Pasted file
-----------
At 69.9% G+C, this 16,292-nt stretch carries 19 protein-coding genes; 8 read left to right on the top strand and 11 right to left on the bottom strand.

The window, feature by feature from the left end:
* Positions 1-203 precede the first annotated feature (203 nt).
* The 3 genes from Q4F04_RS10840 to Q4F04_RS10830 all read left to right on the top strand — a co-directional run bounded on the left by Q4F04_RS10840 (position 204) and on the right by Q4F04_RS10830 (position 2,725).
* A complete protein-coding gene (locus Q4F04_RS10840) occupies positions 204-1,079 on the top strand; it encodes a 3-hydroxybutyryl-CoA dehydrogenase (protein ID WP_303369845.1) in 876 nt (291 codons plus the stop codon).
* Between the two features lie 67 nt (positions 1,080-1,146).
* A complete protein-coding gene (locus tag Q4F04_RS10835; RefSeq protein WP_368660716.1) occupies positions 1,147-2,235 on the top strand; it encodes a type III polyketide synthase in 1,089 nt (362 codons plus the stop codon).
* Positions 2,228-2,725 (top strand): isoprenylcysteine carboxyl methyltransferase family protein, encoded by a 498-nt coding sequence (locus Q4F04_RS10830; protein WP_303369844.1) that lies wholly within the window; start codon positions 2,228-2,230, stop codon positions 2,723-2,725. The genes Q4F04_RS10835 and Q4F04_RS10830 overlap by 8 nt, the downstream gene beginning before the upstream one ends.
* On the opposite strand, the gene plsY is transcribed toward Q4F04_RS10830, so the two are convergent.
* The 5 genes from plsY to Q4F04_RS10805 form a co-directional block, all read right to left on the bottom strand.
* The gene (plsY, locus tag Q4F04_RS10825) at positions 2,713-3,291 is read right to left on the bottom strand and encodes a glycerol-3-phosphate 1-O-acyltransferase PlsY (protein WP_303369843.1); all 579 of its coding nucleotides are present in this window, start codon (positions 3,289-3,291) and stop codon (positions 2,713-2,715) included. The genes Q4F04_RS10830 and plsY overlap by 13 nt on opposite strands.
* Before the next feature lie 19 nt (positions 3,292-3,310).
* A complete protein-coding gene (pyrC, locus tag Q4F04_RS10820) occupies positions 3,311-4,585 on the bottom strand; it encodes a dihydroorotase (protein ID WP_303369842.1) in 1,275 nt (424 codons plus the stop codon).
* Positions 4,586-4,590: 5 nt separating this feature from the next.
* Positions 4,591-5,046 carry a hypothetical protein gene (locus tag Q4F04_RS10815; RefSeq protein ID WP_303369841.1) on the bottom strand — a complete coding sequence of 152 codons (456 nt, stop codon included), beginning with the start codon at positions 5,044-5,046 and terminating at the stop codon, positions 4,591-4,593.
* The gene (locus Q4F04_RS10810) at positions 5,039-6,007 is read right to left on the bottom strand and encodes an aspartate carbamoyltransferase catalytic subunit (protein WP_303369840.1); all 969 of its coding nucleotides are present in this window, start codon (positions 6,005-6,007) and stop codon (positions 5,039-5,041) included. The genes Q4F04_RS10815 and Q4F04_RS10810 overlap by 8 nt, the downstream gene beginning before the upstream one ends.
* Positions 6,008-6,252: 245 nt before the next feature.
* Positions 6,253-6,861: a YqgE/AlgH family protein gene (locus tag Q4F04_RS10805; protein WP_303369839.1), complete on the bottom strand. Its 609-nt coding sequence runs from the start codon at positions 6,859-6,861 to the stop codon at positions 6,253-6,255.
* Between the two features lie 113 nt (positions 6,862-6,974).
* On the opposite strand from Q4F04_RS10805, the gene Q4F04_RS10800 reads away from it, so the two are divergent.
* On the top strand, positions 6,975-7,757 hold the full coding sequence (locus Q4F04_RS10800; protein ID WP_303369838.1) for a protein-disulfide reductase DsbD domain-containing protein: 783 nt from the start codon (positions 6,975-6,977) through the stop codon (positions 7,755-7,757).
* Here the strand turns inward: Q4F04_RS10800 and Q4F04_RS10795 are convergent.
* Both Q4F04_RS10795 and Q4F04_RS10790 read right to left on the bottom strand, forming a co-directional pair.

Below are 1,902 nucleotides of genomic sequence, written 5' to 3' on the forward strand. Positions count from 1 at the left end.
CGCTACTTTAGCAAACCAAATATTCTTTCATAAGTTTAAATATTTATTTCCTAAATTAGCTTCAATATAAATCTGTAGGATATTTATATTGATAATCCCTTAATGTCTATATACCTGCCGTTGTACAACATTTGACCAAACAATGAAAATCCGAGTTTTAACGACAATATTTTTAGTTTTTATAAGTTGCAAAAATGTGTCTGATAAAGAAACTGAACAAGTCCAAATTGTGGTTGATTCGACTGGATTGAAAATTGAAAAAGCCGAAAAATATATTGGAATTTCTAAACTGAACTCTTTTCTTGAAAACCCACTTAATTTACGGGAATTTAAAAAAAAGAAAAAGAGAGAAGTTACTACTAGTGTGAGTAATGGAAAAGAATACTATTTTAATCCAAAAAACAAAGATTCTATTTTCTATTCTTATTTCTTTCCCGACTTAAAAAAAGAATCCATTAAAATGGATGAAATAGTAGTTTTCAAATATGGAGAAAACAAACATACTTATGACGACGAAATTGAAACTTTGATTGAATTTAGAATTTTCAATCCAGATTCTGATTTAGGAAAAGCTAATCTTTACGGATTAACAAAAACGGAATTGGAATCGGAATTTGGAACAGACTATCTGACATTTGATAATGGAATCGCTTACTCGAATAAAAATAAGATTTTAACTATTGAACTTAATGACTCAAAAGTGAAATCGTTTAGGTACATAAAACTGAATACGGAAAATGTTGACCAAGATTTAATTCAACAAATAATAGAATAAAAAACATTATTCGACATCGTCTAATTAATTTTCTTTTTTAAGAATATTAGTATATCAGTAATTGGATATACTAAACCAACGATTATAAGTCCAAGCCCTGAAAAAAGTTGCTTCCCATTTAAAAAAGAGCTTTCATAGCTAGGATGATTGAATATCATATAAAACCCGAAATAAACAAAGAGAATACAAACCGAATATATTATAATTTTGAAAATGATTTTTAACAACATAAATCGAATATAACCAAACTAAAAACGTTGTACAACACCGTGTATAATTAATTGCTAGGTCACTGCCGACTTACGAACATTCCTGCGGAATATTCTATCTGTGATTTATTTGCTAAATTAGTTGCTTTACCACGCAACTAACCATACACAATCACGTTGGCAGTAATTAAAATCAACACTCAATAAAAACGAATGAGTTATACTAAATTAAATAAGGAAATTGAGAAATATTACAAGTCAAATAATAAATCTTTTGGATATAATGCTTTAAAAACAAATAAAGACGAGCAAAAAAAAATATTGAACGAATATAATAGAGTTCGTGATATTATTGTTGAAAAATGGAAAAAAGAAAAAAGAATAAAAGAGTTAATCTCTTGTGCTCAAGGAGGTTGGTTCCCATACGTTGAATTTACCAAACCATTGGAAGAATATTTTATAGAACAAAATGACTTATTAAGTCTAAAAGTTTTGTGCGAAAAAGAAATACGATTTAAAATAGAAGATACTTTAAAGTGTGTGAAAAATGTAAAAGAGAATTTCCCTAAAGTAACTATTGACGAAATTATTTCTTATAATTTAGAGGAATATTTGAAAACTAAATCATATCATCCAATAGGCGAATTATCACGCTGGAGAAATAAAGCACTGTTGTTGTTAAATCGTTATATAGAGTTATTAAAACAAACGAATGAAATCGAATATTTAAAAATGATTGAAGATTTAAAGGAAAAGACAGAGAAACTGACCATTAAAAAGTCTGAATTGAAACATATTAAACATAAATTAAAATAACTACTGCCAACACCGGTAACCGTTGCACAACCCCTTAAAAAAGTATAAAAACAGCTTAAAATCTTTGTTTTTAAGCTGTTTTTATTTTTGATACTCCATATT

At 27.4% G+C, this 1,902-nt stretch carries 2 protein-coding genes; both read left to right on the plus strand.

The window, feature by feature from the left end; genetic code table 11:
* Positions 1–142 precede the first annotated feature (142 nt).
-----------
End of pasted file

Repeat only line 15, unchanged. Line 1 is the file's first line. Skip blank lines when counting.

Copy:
* Positions 4,591-5,046 carry a hypothetical protein gene (locus tag Q4F04_RS10815; RefSeq protein ID WP_303369841.1) on the bottom strand — a complete coding sequence of 152 codons (456 nt, stop codon included), beginning with the start codon at positions 5,044-5,046 and terminating at the stop codon, positions 4,591-4,593.